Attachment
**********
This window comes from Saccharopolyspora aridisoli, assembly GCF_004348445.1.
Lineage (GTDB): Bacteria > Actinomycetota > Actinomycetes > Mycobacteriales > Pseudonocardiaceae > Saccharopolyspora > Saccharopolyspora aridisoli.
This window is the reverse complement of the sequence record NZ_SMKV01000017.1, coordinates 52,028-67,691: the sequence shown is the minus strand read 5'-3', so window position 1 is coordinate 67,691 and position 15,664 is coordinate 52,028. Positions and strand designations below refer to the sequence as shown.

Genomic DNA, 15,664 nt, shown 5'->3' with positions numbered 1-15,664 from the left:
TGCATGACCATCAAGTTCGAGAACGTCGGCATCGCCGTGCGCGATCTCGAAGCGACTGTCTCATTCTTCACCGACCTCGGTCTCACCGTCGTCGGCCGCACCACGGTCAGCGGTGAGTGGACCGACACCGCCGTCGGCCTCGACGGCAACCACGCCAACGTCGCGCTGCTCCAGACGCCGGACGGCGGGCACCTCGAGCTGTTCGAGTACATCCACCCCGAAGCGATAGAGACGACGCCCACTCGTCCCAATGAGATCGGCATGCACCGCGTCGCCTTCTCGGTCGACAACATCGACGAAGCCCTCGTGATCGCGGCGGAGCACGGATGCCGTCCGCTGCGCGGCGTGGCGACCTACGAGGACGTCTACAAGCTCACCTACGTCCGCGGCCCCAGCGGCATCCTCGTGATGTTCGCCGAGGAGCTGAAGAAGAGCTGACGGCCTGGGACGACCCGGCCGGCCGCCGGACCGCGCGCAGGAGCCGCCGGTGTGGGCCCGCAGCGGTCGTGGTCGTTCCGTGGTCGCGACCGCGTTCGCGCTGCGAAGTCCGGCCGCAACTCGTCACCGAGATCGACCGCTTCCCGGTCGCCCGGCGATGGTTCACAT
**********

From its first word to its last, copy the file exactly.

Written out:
This window comes from Saccharopolyspora aridisoli, assembly GCF_004348445.1.
Lineage (GTDB): Bacteria > Actinomycetota > Actinomycetes > Mycobacteriales > Pseudonocardiaceae > Saccharopolyspora > Saccharopolyspora aridisoli.
This window is the reverse complement of the sequence record NZ_SMKV01000017.1, coordinates 52,028-67,691: the sequence shown is the minus strand read 5'-3', so window position 1 is coordinate 67,691 and position 15,664 is coordinate 52,028. Positions and strand designations below refer to the sequence as shown.

Genomic DNA, 15,664 nt, shown 5'->3' with positions numbered 1-15,664 from the left:
TGCATGACCATCAAGTTCGAGAACGTCGGCATCGCCGTGCGCGATCTCGAAGCGACTGTCTCATTCTTCACCGACCTCGGTCTCACCGTCGTCGGCCGCACCACGGTCAGCGGTGAGTGGACCGACACCGCCGTCGGCCTCGACGGCAACCACGCCAACGTCGCGCTGCTCCAGACGCCGGACGGCGGGCACCTCGAGCTGTTCGAGTACATCCACCCCGAAGCGATAGAGACGACGCCCACTCGTCCCAATGAGATCGGCATGCACCGCGTCGCCTTCTCGGTCGACAACATCGACGAAGCCCTCGTGATCGCGGCGGAGCACGGATGCCGTCCGCTGCGCGGCGTGGCGACCTACGAGGACGTCTACAAGCTCACCTACGTCCGCGGCCCCAGCGGCATCCTCGTGATGTTCGCCGAGGAGCTGAAGAAGAGCTGACGGCCTGGGACGACCCGGCCGGCCGCCGGACCGCGCGCAGGAGCCGCCGGTGTGGGCCCGCAGCGGTCGTGGTCGTTCCGTGGTCGCGACCGCGTTCGCGCTGCGAAGTCCGGCCGCAACTCGTCACCGAGATCGACCGCTTCCCGGTCGCCCGGCGATGGTTCACAT